Biodiversity decline increases the risk of a new pandemic

Biodiversity mirrors human activity and its impacts on nature. However, the reflection is not a flattering one. According to the 2020 Living Planet Index, the population of certain animals has declined by 68% on average since 1970. Not even the European network of protected habitats and species can prevent this decline – its latest report shows that the situation of protected species is not improving. The new Global Biodiversity Outlook 5 confirms this fact, calling for comprehensive and integrated solutions. After all, biodiversity protection is in the interest of all humankind. Although the COVID-19 pandemic has temporarily improved certain areas of environment protection in Europe, especially air quality, biodiversity loss will have major negative consequences in the long run as encroachment into natural habitats increases the risk of transmission of hitherto undiscovered diseases to humans.

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The global animal population is steadily declining

According to the global Living Planet Index 2020, the population sizes of mammals, birds, amphibians, reptiles and fish have experienced an unbelievable average decline of 68% between  1970 and 2016. The study identifies land and sea exploitation, including loss and degradation of natural habitats, as the biggest threat. This trend is the same on all continents, across all classes of animal and plant species. Moreover, the data have also shown a stable decline in the distribution of species across habitats and a decrease in available habitats together with decreasing intact biodiversity, proving the global effects of intense human activity in the past decades.

The situation in Europe is not improving despite strict nature protection control

The recently published Commission Report on the State of Nature in the European Union does not provide many reasons for optimism either. The report evaluates the fulfilment of goals of the Birds and Habitats Directives on which the network of protected areas Natura 2000 is based. The data show that despite a network of protected areas, the habitat and species protection situation is not improving in a significant manner and the goals set for 2020 have not been achieved. The main pressures on the habitats include, unsurprisingly, intense agriculture (intensified use of land and hydrological regime change), forestry, urbanisation and hunting.

While the Natura 2000 network has been significantly extended, the decline in species diversity and habitats has not been halted.  It is necessary to improve protective measures and monitoring in many areas. In general, it is necessary to make necessary investments in nature, include biodiversity protection into national policies and strategies and implement sustainable procedures in the area of land and water use.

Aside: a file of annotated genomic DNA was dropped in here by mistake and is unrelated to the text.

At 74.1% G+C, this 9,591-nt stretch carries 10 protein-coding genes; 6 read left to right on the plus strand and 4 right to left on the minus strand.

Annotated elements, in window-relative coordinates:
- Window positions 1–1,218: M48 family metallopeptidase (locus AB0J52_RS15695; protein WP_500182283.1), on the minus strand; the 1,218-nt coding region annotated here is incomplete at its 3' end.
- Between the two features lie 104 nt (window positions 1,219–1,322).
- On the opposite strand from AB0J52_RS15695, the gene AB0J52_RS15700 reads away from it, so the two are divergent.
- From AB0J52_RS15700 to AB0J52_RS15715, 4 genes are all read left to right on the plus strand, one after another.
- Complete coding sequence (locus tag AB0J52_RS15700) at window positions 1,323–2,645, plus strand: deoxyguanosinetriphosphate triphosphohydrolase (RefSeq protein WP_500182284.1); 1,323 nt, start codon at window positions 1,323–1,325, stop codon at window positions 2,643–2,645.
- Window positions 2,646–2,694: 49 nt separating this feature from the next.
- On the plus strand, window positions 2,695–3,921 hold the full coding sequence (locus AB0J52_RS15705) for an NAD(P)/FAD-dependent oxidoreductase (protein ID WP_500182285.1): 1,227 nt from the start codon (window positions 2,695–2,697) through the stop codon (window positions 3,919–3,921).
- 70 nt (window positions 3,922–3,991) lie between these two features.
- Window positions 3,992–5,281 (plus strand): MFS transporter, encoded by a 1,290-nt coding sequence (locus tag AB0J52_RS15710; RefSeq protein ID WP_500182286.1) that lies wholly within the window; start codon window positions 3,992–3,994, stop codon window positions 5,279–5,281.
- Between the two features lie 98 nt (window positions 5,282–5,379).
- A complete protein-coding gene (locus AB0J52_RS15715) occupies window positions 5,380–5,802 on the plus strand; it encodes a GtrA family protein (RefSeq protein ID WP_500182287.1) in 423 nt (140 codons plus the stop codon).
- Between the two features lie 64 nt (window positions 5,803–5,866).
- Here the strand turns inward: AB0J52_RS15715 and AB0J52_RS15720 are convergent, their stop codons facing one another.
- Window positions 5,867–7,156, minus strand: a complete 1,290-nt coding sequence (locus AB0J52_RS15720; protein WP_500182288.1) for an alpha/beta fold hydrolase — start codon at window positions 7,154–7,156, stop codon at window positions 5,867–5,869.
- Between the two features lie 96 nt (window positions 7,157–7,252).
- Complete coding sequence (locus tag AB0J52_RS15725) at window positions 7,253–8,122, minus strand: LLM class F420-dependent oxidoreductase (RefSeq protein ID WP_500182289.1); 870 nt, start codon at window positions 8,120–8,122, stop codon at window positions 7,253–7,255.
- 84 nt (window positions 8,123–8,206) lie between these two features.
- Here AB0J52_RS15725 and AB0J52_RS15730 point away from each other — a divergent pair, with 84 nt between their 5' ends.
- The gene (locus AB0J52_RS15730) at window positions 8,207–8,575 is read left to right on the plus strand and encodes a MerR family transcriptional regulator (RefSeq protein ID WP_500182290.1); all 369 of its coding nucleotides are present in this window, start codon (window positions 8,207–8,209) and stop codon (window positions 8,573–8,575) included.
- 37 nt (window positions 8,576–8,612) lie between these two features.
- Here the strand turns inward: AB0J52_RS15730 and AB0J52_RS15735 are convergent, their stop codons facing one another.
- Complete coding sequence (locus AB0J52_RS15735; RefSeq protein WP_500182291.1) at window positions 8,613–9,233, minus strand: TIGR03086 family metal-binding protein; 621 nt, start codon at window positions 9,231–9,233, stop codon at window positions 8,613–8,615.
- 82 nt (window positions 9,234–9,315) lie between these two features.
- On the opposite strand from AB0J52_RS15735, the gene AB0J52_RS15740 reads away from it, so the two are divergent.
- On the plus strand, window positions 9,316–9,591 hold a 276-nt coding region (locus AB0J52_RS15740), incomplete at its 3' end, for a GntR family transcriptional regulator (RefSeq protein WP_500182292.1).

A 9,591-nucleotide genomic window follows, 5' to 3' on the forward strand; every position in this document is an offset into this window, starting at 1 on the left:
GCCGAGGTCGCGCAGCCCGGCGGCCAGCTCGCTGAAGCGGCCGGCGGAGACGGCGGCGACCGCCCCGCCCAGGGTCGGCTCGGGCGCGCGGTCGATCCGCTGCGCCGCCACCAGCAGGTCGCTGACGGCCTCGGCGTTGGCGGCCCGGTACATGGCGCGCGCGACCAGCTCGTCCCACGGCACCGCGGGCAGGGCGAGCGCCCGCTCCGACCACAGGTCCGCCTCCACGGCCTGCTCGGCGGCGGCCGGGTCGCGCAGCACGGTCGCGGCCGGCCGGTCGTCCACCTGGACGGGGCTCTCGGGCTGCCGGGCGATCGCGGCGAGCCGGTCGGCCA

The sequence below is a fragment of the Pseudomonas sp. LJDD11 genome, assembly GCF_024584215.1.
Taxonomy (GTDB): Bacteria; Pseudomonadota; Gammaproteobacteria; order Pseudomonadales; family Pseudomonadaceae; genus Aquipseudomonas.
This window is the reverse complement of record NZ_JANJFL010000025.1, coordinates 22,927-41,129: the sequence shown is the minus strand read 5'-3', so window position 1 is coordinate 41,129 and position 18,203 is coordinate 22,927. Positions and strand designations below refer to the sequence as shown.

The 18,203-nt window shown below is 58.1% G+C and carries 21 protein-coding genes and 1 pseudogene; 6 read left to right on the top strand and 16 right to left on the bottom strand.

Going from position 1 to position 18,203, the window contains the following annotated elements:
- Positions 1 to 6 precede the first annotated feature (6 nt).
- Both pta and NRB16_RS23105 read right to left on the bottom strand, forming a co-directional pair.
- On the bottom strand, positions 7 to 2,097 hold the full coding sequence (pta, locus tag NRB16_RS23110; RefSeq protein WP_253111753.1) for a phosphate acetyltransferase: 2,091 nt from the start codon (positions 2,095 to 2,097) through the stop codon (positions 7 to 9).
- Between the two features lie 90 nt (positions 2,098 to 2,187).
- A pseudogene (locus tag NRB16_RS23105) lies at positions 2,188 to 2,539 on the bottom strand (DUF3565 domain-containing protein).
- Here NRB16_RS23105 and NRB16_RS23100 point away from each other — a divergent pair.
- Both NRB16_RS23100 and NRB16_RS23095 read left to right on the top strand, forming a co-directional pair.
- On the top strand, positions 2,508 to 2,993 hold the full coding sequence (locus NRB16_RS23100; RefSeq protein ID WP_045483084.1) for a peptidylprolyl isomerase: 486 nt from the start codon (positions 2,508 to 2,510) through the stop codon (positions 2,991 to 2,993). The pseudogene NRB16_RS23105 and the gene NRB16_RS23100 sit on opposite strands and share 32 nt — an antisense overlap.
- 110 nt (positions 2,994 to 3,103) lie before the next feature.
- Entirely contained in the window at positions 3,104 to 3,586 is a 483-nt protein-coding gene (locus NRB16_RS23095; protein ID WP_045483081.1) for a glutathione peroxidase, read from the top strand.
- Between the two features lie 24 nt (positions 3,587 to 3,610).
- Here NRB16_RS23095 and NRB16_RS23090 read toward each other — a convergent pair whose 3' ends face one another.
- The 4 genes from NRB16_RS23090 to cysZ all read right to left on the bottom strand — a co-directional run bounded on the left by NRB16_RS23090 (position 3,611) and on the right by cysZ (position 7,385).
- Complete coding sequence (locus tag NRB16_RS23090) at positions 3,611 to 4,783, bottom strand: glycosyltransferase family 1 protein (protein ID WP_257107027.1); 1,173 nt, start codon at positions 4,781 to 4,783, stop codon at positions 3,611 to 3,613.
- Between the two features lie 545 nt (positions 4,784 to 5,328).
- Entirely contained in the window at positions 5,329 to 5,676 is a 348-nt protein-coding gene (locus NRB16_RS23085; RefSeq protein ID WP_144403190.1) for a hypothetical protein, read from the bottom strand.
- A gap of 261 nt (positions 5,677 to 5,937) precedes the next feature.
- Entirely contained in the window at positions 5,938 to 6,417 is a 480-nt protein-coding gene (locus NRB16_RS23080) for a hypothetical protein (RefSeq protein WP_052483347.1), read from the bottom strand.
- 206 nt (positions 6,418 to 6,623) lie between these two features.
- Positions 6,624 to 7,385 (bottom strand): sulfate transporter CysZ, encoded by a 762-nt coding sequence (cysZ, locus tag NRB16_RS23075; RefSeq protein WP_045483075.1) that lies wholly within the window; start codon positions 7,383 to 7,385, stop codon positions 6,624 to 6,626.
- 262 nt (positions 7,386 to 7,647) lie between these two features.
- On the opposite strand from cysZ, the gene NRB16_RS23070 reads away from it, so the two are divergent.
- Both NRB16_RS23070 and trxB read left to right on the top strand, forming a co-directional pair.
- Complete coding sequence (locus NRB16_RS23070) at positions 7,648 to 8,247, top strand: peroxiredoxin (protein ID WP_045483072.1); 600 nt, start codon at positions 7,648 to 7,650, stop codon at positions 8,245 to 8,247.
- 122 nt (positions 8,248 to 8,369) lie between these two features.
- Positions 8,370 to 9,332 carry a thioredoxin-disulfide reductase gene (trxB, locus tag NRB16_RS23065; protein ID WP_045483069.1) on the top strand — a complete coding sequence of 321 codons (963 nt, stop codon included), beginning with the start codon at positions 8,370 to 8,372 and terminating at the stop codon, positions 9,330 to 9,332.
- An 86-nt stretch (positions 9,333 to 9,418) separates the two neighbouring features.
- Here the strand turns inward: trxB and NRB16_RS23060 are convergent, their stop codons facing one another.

It will not be easy to bend the biodiversity decline curve

The new Global Biodiversity Outlook 5 shows that protection alone is not enough, proving that the global biodiversity protection goals were not met in 2020.  However, it is not too late to “bend the curve“ of biodiversity decline. The inevitable solutions will be comprehensive and require a significant departure from the existing practice. A sustainable transition must be achieved in the use of land and forests, fishing and ocean management, agriculture, water management, food systems, cities and infrastructure and in response to climate changes. Only then will it be possible to meet the Vision 2050. It will not be enough to succeed in one area. An integrated and unified ecosystem requires action on all levels, as individual measures are complementary. Integrated and system measures are thus needed to bend the biodiversity loss curve.

Impacts of COVID-19 on the environment in Europe

COVID-19 has fundamentally affected the functioning of all humankind. However, today we can

already see short-term impacts of the pandemic and implemented measures on the environment. The European Environment Agency summarises the most significant impacts in Europe. The positive news is the decrease of greenhouse gases, even though it is probably only temporary and not sufficient to meet the defined commitments. Another improvement is in air quality, especially in cities. Nitrogen dioxide and particulate matter levels have dropped across Member States due to lockdowns. Spain reports the biggest pollution decrease by 60% and 30%, respectively. On the other hand, a negative impact is the increase of reliance on disposable plastics, especially due to restaurants depending on delivery.

Unsustainable human activity will increase the risk of another pandemic

Up to 70% of new diseases (such as Ebola or Zika) and almost all known pandemics (HIV/AIDS, COVID or influenza) are zoonoses – caused by microbes of animal origin. According to the biodiversity and pandemics workshop report by the UN Intergovernmental Science-Policy Platform on Biodiversity and Ecosystem (IBPES), it is estimated that there are up to 830,000 viruses undiscovered to date that have the potential to infect humans. The risks of pandemics then increase due to human activity, especially unsustainable land use, agricultural expansion, trade and wildlife consumption. The land use change has led to discovery of more than 30% of new diseases since 1960.

Unsustainable land use, destruction of natural habitats and interventions in biodiversity lead to new pathways through which pathogens can reach farm animals or humans. The current anti-pandemic strategies focus almost exclusively on post-disease response. However, it turns out that preventive global strategies that can predict and limit the emergence of new pandemics are necessary. The costs of such solutions are then much cheaper than the economic impacts of a global pandemic.

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